Resolution independent 2D graphics engine
02 Animation
Picture of earth and moon aplication

This tutorial shows how animation can be created in Quad-Ren, the result of this tutorial is a pseudo 3D animation of the moon orbiting the Earth. You should read the hello world tutorial before diving into this one.

Like the hello world tutorial, we include the Quad-Ren header file, math.h is also needed for cos and sin. #include <quad-ren/quad-ren.h>
#include <math.h>

int main()

Here we create a renderer, get the resource manager from it and set the window title.     qr::renderer *renderer_ob = new qr::renderer(qr::vector2d_i(16, 9),
        10.0 ,false ,qr::vector2d_i(0, 0), false, 0);

    qr::scene_manager *scene_man = renderer_ob ->

    renderer_ob -> set_window_title("Animation - Quad-Ren");

Next we load a space image for the background from a PNG image and attach it to the background quad.     qr::sprite *background = new qr::sprite(scene_man, 1);

    background -> load_png_frame(
        "../media/star_background.png", 1);

    background -> convert_data();

    renderer_ob -> set_bg_sprite(background);

We need to create 2 more sprites for the Earth and Moon. While the frames could be loaded from separate PNG images, Quad-Ren includes a much easier and cleaner way to store animation sequences, the QRDD, or Quad-Ren Data Dump file format. This enables entire animation sequences to be dumped to disk, and then re-loaded with only a single function call.     qr::sprite *Earth;
    qr::sprite *Moon;

    Earth = qr::qrdd_file_handler::load_sprite(scene_man, "../media/earth.QRDD");
    Moon =  qr::qrdd_file_handler::load_sprite(scene_man, "../media/moon.QRDD");

To display a sprite in the scene it must be attached to a scene node, You already know about the always present background quad, but this can only display one sprite. Displaying more sprites is done using the qr::quad scene node, Which can be rotated, translated and resized however you wish.

We create 2 quads, one for the earth and one for the moon.     qr::scene_node *Earth_quad = new qr::quad(scene_man);
    qr::scene_node *Moon_quad  = new qr::quad(scene_man);

Scene nodes can be resized using the set_size method.     Earth_quad -> set_size(qr::vector2d_f(2.5,2.5));

To create the illusion of a 3D scene, we make the Moon pass behind the Earth as it goes about its orbit, this is done using layers. The Earth is placed on layer 2, and the Moon will dynamically switch between layers 1 and 3.     Earth_quad -> set_layer(2);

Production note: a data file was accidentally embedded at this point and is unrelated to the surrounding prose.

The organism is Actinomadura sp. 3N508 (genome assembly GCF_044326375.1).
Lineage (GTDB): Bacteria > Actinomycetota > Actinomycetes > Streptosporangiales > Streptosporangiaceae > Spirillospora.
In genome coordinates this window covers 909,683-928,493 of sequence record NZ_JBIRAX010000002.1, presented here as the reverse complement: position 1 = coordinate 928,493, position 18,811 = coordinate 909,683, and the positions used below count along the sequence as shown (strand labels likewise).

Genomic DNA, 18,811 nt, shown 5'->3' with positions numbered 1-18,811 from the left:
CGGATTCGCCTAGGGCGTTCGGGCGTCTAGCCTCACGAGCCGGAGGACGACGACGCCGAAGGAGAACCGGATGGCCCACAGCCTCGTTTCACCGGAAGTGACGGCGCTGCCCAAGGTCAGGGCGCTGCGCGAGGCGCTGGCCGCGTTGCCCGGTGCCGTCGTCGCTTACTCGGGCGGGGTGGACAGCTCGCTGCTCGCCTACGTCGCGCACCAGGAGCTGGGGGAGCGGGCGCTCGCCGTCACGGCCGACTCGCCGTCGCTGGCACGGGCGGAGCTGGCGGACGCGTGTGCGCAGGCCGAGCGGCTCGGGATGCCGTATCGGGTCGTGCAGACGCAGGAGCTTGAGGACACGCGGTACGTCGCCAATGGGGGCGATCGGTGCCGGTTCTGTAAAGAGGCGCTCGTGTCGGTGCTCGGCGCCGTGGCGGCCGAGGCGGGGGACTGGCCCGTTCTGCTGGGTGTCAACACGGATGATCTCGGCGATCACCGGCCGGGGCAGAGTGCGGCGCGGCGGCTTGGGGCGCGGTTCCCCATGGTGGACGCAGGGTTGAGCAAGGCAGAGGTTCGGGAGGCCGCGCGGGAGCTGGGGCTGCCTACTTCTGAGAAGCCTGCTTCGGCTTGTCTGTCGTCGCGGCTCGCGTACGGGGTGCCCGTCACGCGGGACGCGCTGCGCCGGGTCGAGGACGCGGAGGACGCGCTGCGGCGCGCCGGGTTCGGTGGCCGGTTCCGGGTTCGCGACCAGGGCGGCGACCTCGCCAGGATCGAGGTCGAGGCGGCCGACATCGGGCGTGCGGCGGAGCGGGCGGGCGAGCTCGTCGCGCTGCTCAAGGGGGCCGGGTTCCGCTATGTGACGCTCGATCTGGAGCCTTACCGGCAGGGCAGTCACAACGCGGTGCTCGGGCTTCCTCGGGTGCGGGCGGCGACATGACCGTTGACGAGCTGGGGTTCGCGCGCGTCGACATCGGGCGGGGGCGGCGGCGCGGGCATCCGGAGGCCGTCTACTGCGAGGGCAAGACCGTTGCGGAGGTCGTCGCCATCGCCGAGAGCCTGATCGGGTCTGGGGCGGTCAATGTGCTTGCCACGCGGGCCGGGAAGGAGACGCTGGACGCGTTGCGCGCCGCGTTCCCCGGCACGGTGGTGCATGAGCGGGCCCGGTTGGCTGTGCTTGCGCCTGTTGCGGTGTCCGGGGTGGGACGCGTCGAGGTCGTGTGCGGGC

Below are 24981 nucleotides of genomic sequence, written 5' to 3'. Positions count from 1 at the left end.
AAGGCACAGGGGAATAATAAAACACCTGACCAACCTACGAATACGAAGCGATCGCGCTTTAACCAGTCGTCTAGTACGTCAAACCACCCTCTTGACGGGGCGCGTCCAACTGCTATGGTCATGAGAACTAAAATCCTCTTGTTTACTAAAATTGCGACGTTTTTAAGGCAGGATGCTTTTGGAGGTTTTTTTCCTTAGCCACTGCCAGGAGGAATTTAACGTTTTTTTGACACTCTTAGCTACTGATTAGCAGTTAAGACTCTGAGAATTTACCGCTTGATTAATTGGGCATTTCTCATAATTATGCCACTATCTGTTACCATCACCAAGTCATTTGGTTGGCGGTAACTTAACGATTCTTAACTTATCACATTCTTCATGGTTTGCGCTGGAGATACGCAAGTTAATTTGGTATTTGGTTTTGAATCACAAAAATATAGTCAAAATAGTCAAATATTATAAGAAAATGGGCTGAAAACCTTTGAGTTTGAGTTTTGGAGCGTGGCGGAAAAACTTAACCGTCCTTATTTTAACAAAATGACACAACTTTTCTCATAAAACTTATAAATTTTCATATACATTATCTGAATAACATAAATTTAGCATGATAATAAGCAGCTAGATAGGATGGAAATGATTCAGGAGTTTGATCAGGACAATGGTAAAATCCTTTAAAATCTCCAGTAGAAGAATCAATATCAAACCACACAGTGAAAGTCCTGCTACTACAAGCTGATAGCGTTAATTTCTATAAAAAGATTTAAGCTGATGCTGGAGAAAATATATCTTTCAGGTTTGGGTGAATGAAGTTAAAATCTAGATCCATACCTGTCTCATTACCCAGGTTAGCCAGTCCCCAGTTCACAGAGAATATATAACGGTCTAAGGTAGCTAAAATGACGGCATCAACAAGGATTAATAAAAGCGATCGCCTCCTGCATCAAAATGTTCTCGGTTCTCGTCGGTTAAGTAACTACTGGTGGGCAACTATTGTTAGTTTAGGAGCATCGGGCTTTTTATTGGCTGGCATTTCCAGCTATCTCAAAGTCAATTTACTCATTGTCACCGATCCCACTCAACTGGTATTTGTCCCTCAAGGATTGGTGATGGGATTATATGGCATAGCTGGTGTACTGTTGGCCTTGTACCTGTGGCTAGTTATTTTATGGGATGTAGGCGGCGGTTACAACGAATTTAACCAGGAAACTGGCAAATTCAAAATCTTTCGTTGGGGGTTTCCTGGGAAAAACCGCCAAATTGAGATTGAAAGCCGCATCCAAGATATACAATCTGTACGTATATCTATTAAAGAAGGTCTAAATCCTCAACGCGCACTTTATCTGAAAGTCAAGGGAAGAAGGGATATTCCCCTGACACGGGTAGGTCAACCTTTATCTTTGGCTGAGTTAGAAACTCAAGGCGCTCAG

For the sprites of the earth and moon to show, we need to apply them to there respective scene node, this is done with the set_sprite() method.     Earth_quad -> set_sprite(Earth);
    Moon_quad -> set_sprite(Moon);

To make the planets loop through there sprite frames a sprite_loop_animator is attached to them, this object takes the animation frame rate as a parameter. The next tutorial shows how you can implement your own animators.     qr::animator *sprite_anim = new qr::sprite_loop_animator(25);

Thats it for set up, we define some variables, then its on to the animation. Unlike in the hello world example, where the internal event loop was used, here we run the renderer inside a while loop.     float orbit_angle = 0;
    qr::vector2d_f orbit;

    while(renderer_ob -> run())

Now we get the time delta (time difference between the current and previous frame) from the renderer. This will be used to create frame-rate independent animation.         float time_delta = renderer_ob -> get_time_delta() / 10;

Increment the orbit angle, this is multiplied by the time delta to make the animation speed frame rate independent.         orbit_angle += 0.01 * time_delta;

Next we calculate moon orbit location using cos() and sin(). The hight variation of the orbit is substantially less than the width variation to aid the 3D effect.         orbit.X = 4 * cos(orbit_angle);
        orbit.Y = 0.5 * sin(orbit_angle);
        Moon_quad -> set_location(orbit);

Dynamically change the layer the moon is on so that it passes behind the earth.         if(orbit.Y < 0)
            Moon_quad -> set_layer(3);
            Moon_quad -> set_layer(1);

Finally, to complete the 3D effect the moon is scaled down in the distance. The moon size is calculated from the inverse of its Y co-ordinate.         float moon_size = ((0 - (orbit.Y * 2)) /3) + 0.7;
        Moon_quad -> set_size(qr::vector2d_f(moon_size, moon_size));

Like before, drop the renderer on application exit, animators are not managed currently so we also need to delete the sprite animator object.     renderer_ob -> drop();
    delete sprite_anim;